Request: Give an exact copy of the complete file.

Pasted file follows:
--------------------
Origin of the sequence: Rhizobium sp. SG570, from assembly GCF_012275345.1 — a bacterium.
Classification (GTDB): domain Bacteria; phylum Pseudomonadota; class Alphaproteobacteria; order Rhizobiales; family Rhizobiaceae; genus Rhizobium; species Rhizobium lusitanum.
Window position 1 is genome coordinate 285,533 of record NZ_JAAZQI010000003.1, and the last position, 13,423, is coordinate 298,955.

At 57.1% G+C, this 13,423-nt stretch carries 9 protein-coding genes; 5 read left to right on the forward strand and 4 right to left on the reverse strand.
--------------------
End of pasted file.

Origin of the sequence: Rhizobium sp. SG570, from assembly GCF_012275345.1 — a bacterium.
Classification (GTDB): domain Bacteria; phylum Pseudomonadota; class Alphaproteobacteria; order Rhizobiales; family Rhizobiaceae; genus Rhizobium; species Rhizobium lusitanum.
Window position 1 is genome coordinate 285,533 of record NZ_JAAZQI010000003.1, and the last position, 13,423, is coordinate 298,955.

At 57.1% G+C, this 13,423-nt stretch carries 9 protein-coding genes; 5 read left to right on the forward strand and 4 right to left on the reverse strand.